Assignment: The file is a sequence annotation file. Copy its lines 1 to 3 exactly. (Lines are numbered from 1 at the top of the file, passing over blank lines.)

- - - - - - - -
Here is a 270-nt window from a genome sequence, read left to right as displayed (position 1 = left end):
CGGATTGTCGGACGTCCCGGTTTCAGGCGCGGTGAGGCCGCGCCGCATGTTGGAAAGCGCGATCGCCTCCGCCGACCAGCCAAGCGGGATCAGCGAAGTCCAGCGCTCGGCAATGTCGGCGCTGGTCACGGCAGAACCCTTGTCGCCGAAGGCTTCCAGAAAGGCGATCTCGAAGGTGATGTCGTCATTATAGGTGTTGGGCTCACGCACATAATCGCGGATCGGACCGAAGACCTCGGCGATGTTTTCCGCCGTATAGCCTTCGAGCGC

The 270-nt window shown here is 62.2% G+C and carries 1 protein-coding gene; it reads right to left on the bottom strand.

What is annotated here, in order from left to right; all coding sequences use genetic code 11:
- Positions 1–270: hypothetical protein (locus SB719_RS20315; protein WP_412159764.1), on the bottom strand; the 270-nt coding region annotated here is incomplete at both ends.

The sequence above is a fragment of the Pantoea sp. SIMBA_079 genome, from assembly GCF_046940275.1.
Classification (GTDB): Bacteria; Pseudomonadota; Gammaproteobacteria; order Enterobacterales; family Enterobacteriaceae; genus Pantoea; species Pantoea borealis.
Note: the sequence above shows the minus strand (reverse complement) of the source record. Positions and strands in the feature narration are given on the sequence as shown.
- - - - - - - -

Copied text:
Here is a 270-nt window from a genome sequence, read left to right as displayed (position 1 = left end):
CGGATTGTCGGACGTCCCGGTTTCAGGCGCGGTGAGGCCGCGCCGCATGTTGGAAAGCGCGATCGCCTCCGCCGACCAGCCAAGCGGGATCAGCGAAGTCCAGCGCTCGGCAATGTCGGCGCTGGTCACGGCAGAACCCTTGTCGCCGAAGGCTTCCAGAAAGGCGATCTCGAAGGTGATGTCGTCATTATAGGTGTTGGGCTCACGCACATAATCGCGGATCGGACCGAAGACCTCGGCGATGTTTTCCGCCGTATAGCCTTCGAGCGC

The 270-nt window shown here is 62.2% G+C and carries 1 protein-coding gene; it reads right to left on the bottom strand.